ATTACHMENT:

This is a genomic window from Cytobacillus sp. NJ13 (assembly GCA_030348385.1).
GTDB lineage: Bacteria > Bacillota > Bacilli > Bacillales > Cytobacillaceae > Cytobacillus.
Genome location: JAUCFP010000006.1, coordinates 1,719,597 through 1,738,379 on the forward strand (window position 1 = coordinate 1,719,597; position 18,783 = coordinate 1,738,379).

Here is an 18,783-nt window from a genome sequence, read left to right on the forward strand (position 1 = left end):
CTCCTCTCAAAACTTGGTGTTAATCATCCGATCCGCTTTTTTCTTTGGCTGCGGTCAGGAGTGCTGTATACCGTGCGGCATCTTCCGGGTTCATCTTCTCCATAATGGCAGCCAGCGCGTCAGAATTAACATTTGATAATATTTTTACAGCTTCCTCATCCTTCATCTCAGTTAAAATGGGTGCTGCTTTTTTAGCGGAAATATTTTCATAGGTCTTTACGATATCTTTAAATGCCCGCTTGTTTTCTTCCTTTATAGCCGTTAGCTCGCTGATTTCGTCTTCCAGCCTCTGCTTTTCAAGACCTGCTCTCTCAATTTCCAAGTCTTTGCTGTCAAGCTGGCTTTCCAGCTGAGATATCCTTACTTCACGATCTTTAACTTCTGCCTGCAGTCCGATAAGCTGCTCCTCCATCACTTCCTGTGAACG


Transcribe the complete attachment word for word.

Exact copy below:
This is a genomic window from Cytobacillus sp. NJ13 (assembly GCA_030348385.1).
GTDB lineage: Bacteria > Bacillota > Bacilli > Bacillales > Cytobacillaceae > Cytobacillus.
Genome location: JAUCFP010000006.1, coordinates 1,719,597 through 1,738,379 on the forward strand (window position 1 = coordinate 1,719,597; position 18,783 = coordinate 1,738,379).

Here is an 18,783-nt window from a genome sequence, read left to right on the forward strand (position 1 = left end):
CTCCTCTCAAAACTTGGTGTTAATCATCCGATCCGCTTTTTTCTTTGGCTGCGGTCAGGAGTGCTGTATACCGTGCGGCATCTTCCGGGTTCATCTTCTCCATAATGGCAGCCAGCGCGTCAGAATTAACATTTGATAATATTTTTACAGCTTCCTCATCCTTCATCTCAGTTAAAATGGGTGCTGCTTTTTTAGCGGAAATATTTTCATAGGTCTTTACGATATCTTTAAATGCCCGCTTGTTTTCTTCCTTTATAGCCGTTAGCTCGCTGATTTCGTCTTCCAGCCTCTGCTTTTCAAGACCTGCTCTCTCAATTTCCAAGTCTTTGCTGTCAAGCTGGCTTTCCAGCTGAGATATCCTTACTTCACGATCTTTAACTTCTGCCTGCAGTCCGATAAGCTGCTCCTCCATCACTTCCTGTGAACG